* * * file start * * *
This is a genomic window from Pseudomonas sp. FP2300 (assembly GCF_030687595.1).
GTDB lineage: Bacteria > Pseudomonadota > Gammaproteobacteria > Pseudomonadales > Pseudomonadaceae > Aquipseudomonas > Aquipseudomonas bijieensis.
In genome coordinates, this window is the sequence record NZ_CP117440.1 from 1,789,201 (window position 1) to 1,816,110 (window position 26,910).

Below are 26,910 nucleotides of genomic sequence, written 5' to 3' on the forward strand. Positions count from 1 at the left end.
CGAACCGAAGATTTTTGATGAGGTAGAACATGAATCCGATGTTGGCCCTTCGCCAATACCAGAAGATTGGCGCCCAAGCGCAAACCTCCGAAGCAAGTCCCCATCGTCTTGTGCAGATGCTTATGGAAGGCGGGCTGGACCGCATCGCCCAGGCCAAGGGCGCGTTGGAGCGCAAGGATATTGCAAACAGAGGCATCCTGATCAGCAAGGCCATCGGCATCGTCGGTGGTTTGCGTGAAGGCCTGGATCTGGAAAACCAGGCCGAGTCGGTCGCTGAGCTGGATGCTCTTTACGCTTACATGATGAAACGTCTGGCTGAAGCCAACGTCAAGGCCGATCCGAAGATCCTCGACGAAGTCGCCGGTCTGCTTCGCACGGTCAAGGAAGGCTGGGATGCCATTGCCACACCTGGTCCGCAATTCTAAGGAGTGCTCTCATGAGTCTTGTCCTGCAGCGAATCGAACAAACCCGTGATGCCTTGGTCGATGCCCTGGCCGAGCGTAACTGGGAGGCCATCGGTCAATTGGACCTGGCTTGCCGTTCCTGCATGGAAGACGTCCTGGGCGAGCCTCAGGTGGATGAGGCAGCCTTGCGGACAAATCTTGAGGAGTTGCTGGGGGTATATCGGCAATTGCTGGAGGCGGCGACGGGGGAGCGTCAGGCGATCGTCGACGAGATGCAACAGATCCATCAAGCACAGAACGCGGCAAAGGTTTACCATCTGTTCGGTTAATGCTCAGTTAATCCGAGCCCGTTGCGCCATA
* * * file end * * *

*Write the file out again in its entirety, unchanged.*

This is a genomic window from Pseudomonas sp. FP2300 (assembly GCF_030687595.1).
GTDB lineage: Bacteria > Pseudomonadota > Gammaproteobacteria > Pseudomonadales > Pseudomonadaceae > Aquipseudomonas > Aquipseudomonas bijieensis.
In genome coordinates, this window is the sequence record NZ_CP117440.1 from 1,789,201 (window position 1) to 1,816,110 (window position 26,910).

Below are 26,910 nucleotides of genomic sequence, written 5' to 3' on the forward strand. Positions count from 1 at the left end.
CGAACCGAAGATTTTTGATGAGGTAGAACATGAATCCGATGTTGGCCCTTCGCCAATACCAGAAGATTGGCGCCCAAGCGCAAACCTCCGAAGCAAGTCCCCATCGTCTTGTGCAGATGCTTATGGAAGGCGGGCTGGACCGCATCGCCCAGGCCAAGGGCGCGTTGGAGCGCAAGGATATTGCAAACAGAGGCATCCTGATCAGCAAGGCCATCGGCATCGTCGGTGGTTTGCGTGAAGGCCTGGATCTGGAAAACCAGGCCGAGTCGGTCGCTGAGCTGGATGCTCTTTACGCTTACATGATGAAACGTCTGGCTGAAGCCAACGTCAAGGCCGATCCGAAGATCCTCGACGAAGTCGCCGGTCTGCTTCGCACGGTCAAGGAAGGCTGGGATGCCATTGCCACACCTGGTCCGCAATTCTAAGGAGTGCTCTCATGAGTCTTGTCCTGCAGCGAATCGAACAAACCCGTGATGCCTTGGTCGATGCCCTGGCCGAGCGTAACTGGGAGGCCATCGGTCAATTGGACCTGGCTTGCCGTTCCTGCATGGAAGACGTCCTGGGCGAGCCTCAGGTGGATGAGGCAGCCTTGCGGACAAATCTTGAGGAGTTGCTGGGGGTATATCGGCAATTGCTGGAGGCGGCGACGGGGGAGCGTCAGGCGATCGTCGACGAGATGCAACAGATCCATCAAGCACAGAACGCGGCAAAGGTTTACCATCTGTTCGGTTAATGCTCAGTTAATCCGAGCCCGTTGCGCCATA